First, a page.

Mumbai: Just because 475 persons have died across India after being vaccinated the central government should not stop the vaccination drive for any age group, remarked the Bombay High Court bench of Chief Justice Dipankar Datta and Justice Girish Kulkarni on Tuesday. The bench has accordingly ordered the Indian government to reconsider its "near the house" vaccination policy and take a step ahead and start door-to-door vaccination.
The bench was dealing with a PIL filed by advocate Dhruti Kapadia seeking directives to the central government to start door-to-door vaccination for senior citizens and bedridden persons as they face several difficulties in reaching the vaccination centers and even for registering for the jab.
When the matter was called out for hearing on Tuesday, Kapadia told the bench that the Union health ministry has filed an affidavit and its crux was that "it doesn't want to go door-to-door but near the house of citizens”.
She cited the paragraph from the affidavit of the health ministry wherein the National Experts Group on Vaccination Administration for Covid (NEGVAC) has given five major reasons for recommending against door-to-door vaccination drive.
The reasons include, Kapadia said, the Adverse Effect Following Immunisation (AEFI), 30 minutes observation protocol, maintaining cold chain and ensuring low wastage, security issues of health care workers from the acute pressure of the community and lastly the apprehension of vaccinators and mobilizers getting infected by virus by going door-to-door.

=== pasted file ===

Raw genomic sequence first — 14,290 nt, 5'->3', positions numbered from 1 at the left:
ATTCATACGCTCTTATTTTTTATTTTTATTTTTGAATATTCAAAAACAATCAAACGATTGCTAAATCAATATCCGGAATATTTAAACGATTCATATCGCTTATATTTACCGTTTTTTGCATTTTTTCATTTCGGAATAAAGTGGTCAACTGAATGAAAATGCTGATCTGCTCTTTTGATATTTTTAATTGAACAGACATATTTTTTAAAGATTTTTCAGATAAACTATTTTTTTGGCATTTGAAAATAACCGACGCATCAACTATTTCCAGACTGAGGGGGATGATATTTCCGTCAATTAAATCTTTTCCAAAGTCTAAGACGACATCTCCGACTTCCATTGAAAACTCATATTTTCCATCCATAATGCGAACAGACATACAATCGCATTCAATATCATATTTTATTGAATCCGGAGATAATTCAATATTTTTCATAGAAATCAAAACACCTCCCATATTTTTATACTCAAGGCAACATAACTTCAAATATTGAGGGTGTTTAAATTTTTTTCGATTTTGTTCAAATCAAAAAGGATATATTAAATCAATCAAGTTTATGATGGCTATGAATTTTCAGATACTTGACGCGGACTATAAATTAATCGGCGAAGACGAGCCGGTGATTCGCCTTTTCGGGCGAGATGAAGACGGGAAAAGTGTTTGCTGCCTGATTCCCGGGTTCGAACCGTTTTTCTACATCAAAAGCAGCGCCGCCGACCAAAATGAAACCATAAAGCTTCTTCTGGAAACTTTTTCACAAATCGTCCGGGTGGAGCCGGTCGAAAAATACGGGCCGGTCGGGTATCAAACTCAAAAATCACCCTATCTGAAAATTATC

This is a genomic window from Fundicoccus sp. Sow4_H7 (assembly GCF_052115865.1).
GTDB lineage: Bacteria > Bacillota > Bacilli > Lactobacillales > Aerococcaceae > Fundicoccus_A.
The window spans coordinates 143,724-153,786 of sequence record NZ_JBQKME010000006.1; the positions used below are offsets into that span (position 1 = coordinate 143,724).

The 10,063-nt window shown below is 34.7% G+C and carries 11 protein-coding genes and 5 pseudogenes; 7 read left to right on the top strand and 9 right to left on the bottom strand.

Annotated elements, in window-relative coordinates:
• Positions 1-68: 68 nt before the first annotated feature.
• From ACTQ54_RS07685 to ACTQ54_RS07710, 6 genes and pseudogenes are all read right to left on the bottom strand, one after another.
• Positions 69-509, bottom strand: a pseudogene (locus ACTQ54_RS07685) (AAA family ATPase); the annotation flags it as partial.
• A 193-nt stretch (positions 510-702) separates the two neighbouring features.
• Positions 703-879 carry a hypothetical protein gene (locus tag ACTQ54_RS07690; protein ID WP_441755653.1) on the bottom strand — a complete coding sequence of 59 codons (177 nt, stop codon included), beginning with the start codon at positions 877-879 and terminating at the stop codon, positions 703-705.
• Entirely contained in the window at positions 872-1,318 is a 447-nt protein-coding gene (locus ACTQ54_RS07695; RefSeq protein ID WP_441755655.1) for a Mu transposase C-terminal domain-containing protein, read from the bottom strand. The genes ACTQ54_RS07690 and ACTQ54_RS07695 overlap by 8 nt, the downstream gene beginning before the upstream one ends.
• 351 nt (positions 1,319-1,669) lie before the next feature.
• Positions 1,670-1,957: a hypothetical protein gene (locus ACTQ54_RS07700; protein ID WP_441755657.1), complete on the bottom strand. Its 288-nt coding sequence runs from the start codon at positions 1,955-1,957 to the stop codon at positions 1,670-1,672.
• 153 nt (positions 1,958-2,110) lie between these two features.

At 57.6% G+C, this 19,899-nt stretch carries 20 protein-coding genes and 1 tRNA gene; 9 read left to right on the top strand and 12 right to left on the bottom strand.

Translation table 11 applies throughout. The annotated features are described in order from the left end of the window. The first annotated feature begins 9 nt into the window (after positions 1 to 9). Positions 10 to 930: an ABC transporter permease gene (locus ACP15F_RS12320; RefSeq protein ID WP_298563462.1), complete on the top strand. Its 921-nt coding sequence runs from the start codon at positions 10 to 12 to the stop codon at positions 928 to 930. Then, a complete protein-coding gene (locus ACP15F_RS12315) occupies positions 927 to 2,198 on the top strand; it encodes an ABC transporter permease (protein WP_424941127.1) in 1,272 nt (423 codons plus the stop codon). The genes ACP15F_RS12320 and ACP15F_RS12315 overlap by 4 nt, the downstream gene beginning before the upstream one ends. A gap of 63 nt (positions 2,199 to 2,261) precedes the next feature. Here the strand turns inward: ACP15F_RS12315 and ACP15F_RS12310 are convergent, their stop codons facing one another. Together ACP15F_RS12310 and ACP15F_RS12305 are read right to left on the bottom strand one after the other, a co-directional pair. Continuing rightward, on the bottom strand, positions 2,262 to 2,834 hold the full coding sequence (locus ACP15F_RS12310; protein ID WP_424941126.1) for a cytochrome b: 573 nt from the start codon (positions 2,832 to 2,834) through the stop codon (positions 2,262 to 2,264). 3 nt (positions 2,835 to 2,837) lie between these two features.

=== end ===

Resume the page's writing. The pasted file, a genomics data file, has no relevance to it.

Kapadia further read out the AEFI details mentioned in the affidavit. "As per the health ministry itself, the Union government has vaccinated approximately 23 crore people. As far as AEFI is concerned a total of 25,309 cases have been reported of which 1,187 were serious cases," she said.
"As per the ministry's record, a total of 475 persons have died after being vaccinated. However, the records doesn't show the exact population," she added. Having heard the submission, the judges appreciated the "efforts" of the Union government to have come up with the "Near Your House" policy. "This is a positive sign. We do appreciate your efforts," Justice Kulkarni said.
However, the bench said that the five reasons given by NEGVAC weren't as serious as being projected. "These aren't serious difficulties at all," Justice Kulkarni remarked. The judges said that the reason of getting infected was vague. "How can you (Union) say this. The risk of getting infected is always there even at vaccination centers. The other reasons can also be overcome," Chief Justice Datta said.
"You have achieved to vaccinate 23 crore people. Has any other country managed to do that?" CJ questioned additional solicitor general Anil Singh. Singh responded in the negative, to which, the chief justice replied, "Then how can you say that you won't vaccinate door-to-door? You have cited the 475 deaths but that shouldn't stop you from vaccinating citizens."
"You just cannot stop vaccination because of these 475 odd deaths. These would be the unfortunate cases but that shouldn't stop you," the chief justice added. The judges, accordingly ordered the NEGVAC to reconsider its decision against door-to-door vaccination drive.